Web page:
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PAKISTAN: A Gap in Halaal Market Print


Pakistan?s economic growth can be doubled if the government properly taps the expanding world economy.


As the demand for Halaal food surges, international food chains have harmonised themselves with Halaal trends. Being certified as Halaal, many fast food franchises have witnessed an increase of 30 per cent customers around the world.


International business environment is lucrative and Pakistan is spotted nowhere in the world Halaal market. As per the Ministry of Commerce figures, Pakistan?s share in the rapidly growing Halaal industry is very negligible and stands at less than 0.3 per cent of total global business.


Pakistan has the capacity to nurture Halaal market to boost its ailing economy.

According to statistics, the Muslim population is growing at the rate of 2.9 per cent per annum and is expected to be 30 per cent of the world?s total population by 2025. With this growth, the global demand for Halaal food and Sharia compliant products and services continues to increase. Surprisingly, more than 80 per cent of the world Halaal trade is done by non-Muslim countries who have utilised the Halaal brand name to their economic benefit and have emerged as the biggest exporters of Halaal products.


Among Muslim countries, Malaysia is the leading global player in Halaal market. ?Pakistan has a very little share in the world?s Halaal industry and its Halaal export is restricted to only Middle East,? said Dr Tanvir, an exporter of Halaal food.


In the international market, Pakistani products are not considered as Halaal despite the fact that slaughtering, processing, packaging and other procedures are Halaal. A recent survey conducted by Halaal Development Project Pakistan proved that people in China and Africa refused to buy Pakistani products as they did not find a Halaal logo on them. However, they picked up those products bearing the Halaal logo.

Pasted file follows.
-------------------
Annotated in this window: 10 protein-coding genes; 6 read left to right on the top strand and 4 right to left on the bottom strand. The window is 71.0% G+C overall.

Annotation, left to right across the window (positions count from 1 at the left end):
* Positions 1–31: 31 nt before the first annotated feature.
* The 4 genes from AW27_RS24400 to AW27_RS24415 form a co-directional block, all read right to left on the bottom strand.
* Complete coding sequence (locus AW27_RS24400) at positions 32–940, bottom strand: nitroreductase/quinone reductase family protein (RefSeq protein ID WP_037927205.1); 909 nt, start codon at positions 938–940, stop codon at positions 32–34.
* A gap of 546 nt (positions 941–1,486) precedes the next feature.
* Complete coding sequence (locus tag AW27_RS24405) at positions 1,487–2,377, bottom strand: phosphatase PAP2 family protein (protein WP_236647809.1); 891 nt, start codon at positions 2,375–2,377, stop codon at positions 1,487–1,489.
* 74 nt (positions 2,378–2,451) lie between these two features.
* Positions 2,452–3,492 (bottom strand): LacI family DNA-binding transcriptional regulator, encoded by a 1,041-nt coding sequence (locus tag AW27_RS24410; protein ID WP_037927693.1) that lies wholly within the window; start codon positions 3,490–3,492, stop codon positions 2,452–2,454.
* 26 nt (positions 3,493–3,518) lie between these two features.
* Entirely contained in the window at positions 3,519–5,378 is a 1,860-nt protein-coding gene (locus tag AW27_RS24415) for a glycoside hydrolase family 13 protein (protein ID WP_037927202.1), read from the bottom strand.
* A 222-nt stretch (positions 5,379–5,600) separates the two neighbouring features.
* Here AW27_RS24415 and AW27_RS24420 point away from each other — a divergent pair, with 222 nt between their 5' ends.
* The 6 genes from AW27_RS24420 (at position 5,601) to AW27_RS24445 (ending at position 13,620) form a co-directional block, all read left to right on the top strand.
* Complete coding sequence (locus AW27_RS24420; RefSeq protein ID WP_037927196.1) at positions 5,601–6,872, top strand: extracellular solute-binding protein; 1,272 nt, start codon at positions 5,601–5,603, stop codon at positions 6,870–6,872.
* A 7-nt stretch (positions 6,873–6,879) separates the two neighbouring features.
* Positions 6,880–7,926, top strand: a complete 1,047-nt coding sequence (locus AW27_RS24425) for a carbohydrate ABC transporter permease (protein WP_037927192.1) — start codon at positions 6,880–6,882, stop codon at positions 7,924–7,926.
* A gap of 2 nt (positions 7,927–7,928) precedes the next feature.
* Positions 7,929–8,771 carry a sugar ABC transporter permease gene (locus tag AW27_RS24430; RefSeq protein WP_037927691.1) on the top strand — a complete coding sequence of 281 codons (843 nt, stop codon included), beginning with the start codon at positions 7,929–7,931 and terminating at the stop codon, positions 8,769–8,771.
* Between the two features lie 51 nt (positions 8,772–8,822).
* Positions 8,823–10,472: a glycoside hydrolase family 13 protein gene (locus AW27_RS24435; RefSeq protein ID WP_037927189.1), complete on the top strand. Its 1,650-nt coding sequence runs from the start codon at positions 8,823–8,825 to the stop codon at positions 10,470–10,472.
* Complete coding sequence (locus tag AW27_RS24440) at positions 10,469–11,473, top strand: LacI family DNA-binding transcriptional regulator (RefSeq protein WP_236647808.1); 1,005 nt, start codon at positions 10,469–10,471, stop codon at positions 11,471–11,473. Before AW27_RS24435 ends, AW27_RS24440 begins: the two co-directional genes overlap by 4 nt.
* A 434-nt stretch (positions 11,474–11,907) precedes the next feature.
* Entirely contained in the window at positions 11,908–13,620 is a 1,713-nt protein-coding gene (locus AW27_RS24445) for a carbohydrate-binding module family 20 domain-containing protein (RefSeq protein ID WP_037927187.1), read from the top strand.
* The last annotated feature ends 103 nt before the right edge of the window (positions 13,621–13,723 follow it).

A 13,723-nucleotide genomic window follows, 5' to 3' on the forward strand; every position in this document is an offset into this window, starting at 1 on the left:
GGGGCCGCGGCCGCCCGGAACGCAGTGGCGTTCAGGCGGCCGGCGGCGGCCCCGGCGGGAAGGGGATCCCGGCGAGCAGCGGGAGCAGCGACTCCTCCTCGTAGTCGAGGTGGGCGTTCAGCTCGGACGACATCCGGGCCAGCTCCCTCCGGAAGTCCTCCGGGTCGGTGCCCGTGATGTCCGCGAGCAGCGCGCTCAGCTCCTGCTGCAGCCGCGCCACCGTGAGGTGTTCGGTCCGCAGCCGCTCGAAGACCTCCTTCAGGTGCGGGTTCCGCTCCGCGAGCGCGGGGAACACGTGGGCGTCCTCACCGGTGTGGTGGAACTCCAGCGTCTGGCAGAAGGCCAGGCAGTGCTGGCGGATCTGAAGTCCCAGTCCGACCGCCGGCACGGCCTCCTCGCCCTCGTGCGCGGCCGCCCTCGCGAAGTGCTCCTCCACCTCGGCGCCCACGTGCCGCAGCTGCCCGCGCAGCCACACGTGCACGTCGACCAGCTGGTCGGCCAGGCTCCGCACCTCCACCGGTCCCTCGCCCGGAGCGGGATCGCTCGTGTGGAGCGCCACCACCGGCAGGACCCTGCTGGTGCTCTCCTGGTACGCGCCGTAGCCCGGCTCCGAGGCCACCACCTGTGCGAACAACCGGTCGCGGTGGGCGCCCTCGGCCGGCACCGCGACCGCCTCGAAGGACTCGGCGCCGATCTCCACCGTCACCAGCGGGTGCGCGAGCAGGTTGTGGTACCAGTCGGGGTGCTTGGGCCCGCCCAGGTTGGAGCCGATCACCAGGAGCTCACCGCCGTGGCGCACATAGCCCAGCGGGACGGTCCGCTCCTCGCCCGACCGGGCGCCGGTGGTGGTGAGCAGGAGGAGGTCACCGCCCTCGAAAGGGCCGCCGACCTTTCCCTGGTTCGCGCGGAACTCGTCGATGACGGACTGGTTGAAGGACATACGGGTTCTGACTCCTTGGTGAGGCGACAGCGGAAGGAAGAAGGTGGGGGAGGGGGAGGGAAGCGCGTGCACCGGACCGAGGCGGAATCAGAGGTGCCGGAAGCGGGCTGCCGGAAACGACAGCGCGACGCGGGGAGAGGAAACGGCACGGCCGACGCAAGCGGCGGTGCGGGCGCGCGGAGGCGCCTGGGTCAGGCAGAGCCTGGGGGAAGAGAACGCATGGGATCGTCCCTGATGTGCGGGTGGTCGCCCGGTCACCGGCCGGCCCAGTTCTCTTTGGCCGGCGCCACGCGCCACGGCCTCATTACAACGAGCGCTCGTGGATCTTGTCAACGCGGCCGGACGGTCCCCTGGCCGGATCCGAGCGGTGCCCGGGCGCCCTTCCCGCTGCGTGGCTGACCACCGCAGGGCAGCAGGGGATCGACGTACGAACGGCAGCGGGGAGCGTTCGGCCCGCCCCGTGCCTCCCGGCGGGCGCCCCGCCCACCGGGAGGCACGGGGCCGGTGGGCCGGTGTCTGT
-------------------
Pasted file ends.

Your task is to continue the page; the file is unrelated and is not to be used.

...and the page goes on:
Pakistan Meat Processor and Exporter Association General Secretary, Syed Hassan Raza, said that Pakistan should develop a government body similar to the one in Malaysia, which is authorised for Halaal certification or Halaal logo to be accepted all over the world.


It is unfortunate that none of successive governments bothered to build Halaal infrastructure in the country. Pakistan Council for Scientific and Industrial Research (PCSIR) claimed to have established a Halaal authentication laboratory. However, a senior official confided that the lab lacks paraphernalia to analyse Halaal and haram products clinically.


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SANHA Comments: Upon the request of Pakistani industry, SANHA has opened offices in Karachi and Lahore. It is hoped that Muslim countries apply themselves in servicing the Ummah in the field of Halaal. The belief that a product made in Muslim countries must be Halaal, ignores the fact that in the global village, many critical raw materials are imported.

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